Jasmine - as is says on their official website, - “Jasmine is a behavior-driven development framework for testing JavaScript code. It does not depend on any other JavaScript frameworks. It does not require a DOM. And it has a clean, obvious syntax so that you can easily write tests.” Today, it has become the most popular choice for testing Angular applications. It will help you keep your code well structured and documented.

To run a test environment, we need to type the following in our console:

ng test

When you run this command, Chrome will also open a new window with a list of your tests.


Now we can start our first test. Remember that when you write a test your functions/methods should be small - 10 lines of code or less. You should also remember to give your tests and methods names that perfectly describe what they do. It will help you find all errors quickly.

Below we have a simple component to display a post and a method to like this post.

import { Component } from '@angular/core';

@Component({
  selector: 'app-post',
  templateUrl: './post.component.html',
  styleUrls: ['./post.component.scss']
})
export class PostComponent {
  post = {
    id: 1,
    title: 'Title',
    content: 'Proin ut enim non nisl porta sollicitudin hendrerit sed arcu.',
    like: 1
  }

  likePost() {
    return this.post.like++;
  }
}

Now we can create a file for the test. Our component file is post.component.ts, so we need to create a file called: post.component.spec.ts. Karma - our test runner - will automatically look for files with .spec extension.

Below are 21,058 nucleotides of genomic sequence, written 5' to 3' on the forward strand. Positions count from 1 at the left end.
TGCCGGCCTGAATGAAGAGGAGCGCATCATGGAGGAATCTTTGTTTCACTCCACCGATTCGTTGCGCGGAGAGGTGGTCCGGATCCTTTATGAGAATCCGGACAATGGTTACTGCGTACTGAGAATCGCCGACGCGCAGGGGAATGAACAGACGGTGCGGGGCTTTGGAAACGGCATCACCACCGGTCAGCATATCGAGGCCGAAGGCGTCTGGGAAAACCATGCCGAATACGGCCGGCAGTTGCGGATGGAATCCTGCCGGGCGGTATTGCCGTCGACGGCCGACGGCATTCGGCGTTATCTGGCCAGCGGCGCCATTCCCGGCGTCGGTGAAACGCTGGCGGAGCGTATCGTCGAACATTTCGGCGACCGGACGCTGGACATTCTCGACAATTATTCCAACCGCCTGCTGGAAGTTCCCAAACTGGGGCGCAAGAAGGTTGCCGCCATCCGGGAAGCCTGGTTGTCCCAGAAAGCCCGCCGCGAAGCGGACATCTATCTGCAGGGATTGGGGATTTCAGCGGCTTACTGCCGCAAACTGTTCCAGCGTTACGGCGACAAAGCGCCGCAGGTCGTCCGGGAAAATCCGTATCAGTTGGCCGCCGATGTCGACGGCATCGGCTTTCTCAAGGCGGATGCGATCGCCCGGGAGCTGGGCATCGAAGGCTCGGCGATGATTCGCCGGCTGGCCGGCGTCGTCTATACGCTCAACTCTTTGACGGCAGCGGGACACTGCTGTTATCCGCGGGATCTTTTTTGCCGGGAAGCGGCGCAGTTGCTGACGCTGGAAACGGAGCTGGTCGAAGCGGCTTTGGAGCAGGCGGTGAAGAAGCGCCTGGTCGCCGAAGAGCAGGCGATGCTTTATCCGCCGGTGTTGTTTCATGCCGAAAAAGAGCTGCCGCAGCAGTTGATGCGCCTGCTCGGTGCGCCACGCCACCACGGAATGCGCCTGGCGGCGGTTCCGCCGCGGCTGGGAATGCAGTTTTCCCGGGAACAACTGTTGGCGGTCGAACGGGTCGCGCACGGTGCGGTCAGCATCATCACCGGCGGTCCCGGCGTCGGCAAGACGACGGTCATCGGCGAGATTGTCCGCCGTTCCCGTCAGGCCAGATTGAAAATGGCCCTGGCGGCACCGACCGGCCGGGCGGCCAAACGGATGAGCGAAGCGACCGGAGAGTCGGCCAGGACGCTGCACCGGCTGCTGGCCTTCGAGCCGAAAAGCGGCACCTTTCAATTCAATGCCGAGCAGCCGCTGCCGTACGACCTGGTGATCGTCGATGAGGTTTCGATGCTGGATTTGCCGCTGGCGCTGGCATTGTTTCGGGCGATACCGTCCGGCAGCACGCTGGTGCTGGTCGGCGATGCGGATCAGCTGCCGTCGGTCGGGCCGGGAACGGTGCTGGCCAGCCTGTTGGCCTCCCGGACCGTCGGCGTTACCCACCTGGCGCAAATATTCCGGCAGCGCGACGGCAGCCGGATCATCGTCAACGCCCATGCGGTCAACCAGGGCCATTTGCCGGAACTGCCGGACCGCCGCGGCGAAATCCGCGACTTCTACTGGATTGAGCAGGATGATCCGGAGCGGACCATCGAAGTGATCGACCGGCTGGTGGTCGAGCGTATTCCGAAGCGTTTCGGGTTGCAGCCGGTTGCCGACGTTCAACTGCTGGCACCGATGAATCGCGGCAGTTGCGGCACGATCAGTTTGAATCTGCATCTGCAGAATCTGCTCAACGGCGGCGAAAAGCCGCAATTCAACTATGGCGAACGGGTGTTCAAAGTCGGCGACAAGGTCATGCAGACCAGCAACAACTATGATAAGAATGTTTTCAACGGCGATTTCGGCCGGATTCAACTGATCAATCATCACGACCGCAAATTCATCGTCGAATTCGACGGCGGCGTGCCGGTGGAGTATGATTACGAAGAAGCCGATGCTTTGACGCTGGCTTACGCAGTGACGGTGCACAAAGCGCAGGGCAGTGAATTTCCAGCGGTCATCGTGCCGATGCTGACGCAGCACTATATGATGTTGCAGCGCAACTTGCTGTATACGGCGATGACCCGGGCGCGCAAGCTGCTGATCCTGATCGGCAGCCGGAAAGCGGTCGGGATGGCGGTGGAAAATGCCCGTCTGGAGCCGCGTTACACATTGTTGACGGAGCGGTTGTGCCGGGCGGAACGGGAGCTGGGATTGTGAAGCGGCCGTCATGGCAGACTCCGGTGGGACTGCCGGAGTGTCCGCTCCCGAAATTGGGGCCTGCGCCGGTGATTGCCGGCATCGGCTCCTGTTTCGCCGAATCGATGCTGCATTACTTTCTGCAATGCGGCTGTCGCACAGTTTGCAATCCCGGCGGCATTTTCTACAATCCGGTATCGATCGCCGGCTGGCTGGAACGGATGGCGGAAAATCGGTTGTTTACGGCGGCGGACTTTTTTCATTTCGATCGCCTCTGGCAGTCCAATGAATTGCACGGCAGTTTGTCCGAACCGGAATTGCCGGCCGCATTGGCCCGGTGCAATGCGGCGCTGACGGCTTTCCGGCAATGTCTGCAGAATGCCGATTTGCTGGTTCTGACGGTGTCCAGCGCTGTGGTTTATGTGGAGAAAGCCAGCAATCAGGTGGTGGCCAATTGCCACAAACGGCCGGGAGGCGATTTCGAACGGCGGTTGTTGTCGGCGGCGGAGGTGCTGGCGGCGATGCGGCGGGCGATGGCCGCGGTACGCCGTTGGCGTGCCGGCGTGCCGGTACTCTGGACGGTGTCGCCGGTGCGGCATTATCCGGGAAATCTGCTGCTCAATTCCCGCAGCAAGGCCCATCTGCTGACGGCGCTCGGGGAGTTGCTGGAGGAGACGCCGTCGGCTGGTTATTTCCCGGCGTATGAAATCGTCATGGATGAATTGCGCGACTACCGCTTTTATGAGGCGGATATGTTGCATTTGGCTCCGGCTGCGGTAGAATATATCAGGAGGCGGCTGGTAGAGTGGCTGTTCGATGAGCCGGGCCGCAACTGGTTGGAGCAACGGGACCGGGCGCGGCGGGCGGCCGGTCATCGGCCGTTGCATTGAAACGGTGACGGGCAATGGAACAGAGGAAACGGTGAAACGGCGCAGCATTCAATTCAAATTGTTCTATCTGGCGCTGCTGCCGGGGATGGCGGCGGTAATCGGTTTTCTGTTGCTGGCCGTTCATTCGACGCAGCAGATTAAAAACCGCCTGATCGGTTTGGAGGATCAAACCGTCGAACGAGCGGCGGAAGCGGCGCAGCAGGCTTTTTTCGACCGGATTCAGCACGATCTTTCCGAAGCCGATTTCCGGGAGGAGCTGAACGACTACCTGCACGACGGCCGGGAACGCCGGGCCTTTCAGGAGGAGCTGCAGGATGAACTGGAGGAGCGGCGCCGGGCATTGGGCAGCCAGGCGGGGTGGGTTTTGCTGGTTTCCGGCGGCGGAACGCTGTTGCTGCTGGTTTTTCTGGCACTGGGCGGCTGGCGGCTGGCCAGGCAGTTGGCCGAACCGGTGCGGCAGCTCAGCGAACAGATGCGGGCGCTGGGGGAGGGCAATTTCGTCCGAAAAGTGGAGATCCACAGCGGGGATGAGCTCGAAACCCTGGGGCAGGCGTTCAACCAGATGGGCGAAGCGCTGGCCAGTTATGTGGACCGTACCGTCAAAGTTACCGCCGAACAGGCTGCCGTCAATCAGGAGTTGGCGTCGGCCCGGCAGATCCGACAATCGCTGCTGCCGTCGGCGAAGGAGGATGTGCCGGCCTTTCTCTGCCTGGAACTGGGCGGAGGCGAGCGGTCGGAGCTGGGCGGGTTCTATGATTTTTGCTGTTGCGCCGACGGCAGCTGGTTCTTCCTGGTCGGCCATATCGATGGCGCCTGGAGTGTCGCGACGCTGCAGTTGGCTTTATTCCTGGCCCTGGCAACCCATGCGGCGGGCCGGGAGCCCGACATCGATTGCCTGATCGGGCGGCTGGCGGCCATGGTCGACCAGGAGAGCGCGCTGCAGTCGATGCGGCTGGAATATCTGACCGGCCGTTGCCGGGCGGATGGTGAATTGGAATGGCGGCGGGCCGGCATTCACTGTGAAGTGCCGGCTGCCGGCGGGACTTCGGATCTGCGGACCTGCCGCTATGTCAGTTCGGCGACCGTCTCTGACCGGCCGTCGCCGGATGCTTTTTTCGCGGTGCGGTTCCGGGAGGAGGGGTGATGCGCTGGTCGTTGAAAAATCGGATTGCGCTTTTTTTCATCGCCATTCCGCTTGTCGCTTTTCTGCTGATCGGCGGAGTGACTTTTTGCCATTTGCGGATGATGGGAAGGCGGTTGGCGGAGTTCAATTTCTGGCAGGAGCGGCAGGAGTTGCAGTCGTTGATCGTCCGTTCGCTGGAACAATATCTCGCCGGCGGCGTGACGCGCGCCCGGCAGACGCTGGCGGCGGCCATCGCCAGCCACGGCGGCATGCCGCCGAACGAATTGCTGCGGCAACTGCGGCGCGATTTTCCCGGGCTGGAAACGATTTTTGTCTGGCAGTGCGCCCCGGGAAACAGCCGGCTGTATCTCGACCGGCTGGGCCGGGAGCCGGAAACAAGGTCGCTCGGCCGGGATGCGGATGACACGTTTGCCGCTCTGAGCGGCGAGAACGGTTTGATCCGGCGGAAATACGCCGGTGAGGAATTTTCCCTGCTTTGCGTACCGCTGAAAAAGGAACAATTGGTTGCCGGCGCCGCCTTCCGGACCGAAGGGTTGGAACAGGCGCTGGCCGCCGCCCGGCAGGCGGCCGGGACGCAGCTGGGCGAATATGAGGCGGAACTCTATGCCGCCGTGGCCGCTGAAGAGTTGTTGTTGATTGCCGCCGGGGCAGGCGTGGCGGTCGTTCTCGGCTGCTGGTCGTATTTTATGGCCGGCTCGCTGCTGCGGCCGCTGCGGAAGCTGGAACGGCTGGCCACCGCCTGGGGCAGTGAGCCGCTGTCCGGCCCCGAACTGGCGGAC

When we create our component with Angular CLI generator, this file should already exist.

Syntax

There are two functions that we will be using most of the time:

  • describe() - in Jasmine we use the describe function to group our tests together
  • it() - defines a spec or a test

We can describe our test like this (I will not focus on beforeEach sections with dependencies):

describe('PostComponent', () => {

})

The second argument here is a function that the test runner is going to call. Now we can write our spec/tests. While writing a unit test, we need to test all execution paths as well as import and define our component. To do this, we can use beforeEach function and name our first test.

import { PostComponent } from './post.component';

describe('PostComponent', () => {
    let component: PostComponent;
    
    beforeEach(() => {
        component = new PostComponent();
    });
    
    it('should increase post likes', () => {
    
    });
});

Now it’s time to run our function from the component and check if post likes will increase.

import { PostComponent } from './post.component';

describe('PostComponent', () => {
    let component: PostComponent;
    
    beforeEach(() => {
        component = new PostComponent();
    });
    
    it('should increase post likes', () => {
        component.likePost();
        expect(component.post.like).toBe(2);
    });
});

As we can see, everything is OK - our test works.

I hope that those of you who do not test your applications will start doing so and find this knowledge useful.

Tip

Did you know that you can check the coverage of your tests? To do this you need to run your tests with a flag:

ng test --code-coverage

Then you need to go to your project and you can see a new folder called "Coverage". You should find index.html and open it in your browser. All the functions in your application that are covered will be displayed there.